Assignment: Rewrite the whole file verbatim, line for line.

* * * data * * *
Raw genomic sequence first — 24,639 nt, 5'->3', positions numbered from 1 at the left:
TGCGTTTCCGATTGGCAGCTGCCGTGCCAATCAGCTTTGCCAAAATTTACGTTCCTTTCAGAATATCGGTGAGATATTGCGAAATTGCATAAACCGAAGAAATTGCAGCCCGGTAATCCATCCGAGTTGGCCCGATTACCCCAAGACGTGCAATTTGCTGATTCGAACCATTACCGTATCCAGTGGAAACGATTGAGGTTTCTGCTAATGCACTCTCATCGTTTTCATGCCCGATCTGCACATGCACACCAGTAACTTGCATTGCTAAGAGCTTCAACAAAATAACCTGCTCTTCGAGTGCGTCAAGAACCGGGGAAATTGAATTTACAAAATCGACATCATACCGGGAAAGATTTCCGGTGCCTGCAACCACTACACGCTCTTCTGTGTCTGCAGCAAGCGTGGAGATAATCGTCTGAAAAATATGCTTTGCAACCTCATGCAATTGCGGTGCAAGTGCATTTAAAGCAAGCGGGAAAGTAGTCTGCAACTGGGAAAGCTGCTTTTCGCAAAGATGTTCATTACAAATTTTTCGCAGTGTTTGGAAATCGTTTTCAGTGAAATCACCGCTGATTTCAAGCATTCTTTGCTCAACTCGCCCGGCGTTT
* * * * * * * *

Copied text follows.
Raw genomic sequence first — 24,639 nt, 5'->3', positions numbered from 1 at the left:
TGCGTTTCCGATTGGCAGCTGCCGTGCCAATCAGCTTTGCCAAAATTTACGTTCCTTTCAGAATATCGGTGAGATATTGCGAAATTGCATAAACCGAAGAAATTGCAGCCCGGTAATCCATCCGAGTTGGCCCGATTACCCCAAGACGTGCAATTTGCTGATTCGAACCATTACCGTATCCAGTGGAAACGATTGAGGTTTCTGCTAATGCACTCTCATCGTTTTCATGCCCGATCTGCACATGCACACCAGTAACTTGCATTGCTAAGAGCTTCAACAAAATAACCTGCTCTTCGAGTGCGTCAAGAACCGGGGAAATTGAATTTACAAAATCGACATCATACCGGGAAAGATTTCCGGTGCCTGCAACCACTACACGCTCTTCTGTGTCTGCAGCAAGCGTGGAGATAATCGTCTGAAAAATATGCTTTGCAACCTCATGCAATTGCGGTGCAAGTGCATTTAAAGCAAGCGGGAAAGTAGTCTGCAACTGGGAAAGCTGCTTTTCGCAAAGATGTTCATTACAAATTTTTCGCAGTGTTTGGAAATCGTTTTCAGTGAAATCACCGCTGATTTCAAGCATTCTTTGCTCAACTCGCCCGGCGTTT